Iowa State Capitol Building

State funding cuts leave Iowa universities in a tough spot. They'll either have to increase tuition or face other consequences. 

Last week, the Iowa Legislature passed a bill providing Iowa's Regent universities with $12 million in additional funding.

Unfortunately, $12 million isn’t what the Board of Regents requested. The $15.9 million that the House allotted but the Senate cut down by $3.9 million isn’t what the Board requested either.

The Iowa Board of Regents requested $18 million in additional funding in order to keep tuition costs steady. Without that additional $6 million, students at Iowa State could expect tuition hikes as high as 4.9 percent.

It really is a shame that the Iowa Legislature can’t do better for its college students, especially considering that Gov. Kim Reynolds supported the $18 million in additional funding in her budget proposal.

This move marks the latest in a series by the Iowa legislature that clearly shows their devaluation of the public universities in Iowa.

As stated earlier, it really is a shame that Iowa doesn’t recognize the importance of funding its universities. Forcing institutions to raise their tuitions and further prevent some individuals from advancing their education not only hurts those individuals, but Iowa as well.

The continued indifference toward the Board of Regents’ requests for funding by the Iowa Legislature demonstrates Iowa’s misunderstanding of the importance of education as a way to better itself.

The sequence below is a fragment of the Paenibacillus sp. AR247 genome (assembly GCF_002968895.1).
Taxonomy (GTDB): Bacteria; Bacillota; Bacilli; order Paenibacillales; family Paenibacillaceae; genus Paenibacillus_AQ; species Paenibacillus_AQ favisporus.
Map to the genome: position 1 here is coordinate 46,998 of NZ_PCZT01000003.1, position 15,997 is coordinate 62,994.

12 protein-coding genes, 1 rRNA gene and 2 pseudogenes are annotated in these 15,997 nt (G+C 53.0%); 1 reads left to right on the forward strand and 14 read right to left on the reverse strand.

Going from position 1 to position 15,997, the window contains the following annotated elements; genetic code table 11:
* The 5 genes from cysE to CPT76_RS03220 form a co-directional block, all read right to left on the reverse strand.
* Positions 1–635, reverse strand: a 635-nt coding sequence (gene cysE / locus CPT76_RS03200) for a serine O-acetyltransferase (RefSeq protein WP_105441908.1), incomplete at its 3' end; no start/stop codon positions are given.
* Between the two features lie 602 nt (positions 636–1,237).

Rather than continue to sit in a stagnant economy that has faced years where it can’t generate the tax revenue Iowa needs, the Iowa Legislature should invest in areas that are guaranteed to grow Iowa’s economy.

What better place to start than the very universities that are going to turn out the workforce of tomorrow?

The Regent universities will find a way to deal with the financial problems that arise from this — just as they always have. Unfortunately, that student that has to drop out because of an additional increase in tuition won’t find a way to deal with it.

That student could go on to develop a new strain of crop that boosts the Iowa farm industry. Or perhaps they would be an engineer who would opt to keep their brilliant idea here in Iowa because of how much they love their home state.

This funding shortfall might not create that student. The next one might not either. But it would be ignorant to say that the Iowa Legislature is playing the lottery in regards to a continued lack of funding.

The Iowa Legislature needs to do better. The state senators and representatives need to recognize that they aren’t helping Iowa by continuing to let it sit stagnant. They have the opportunity to reinvigorate the Iowa economy by investing in the next generation of Iowan.

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(1) comment

Steve Gregg

The answer is not to keep feeding ever more money to a school that is overloaded with a fat bureaucracy. You're paying for an extra year of school compared to what I paid in 1977. The answer is to put the bureaucracy on a diet and get rid of useless bureaucrats who add nothing to the classroom. You can start with anyone with the word "diversity" in their title. Considering that PCs and the Internet have cut the work in half since 1977, tuition should have decreased. You can never lower tuition by feeding the bureaucracy more bucks. To lower tuition, there must be a bloodbath in the school bureaucracy that cuts it by a third. Everything will then flow cheaper, better, and faster.

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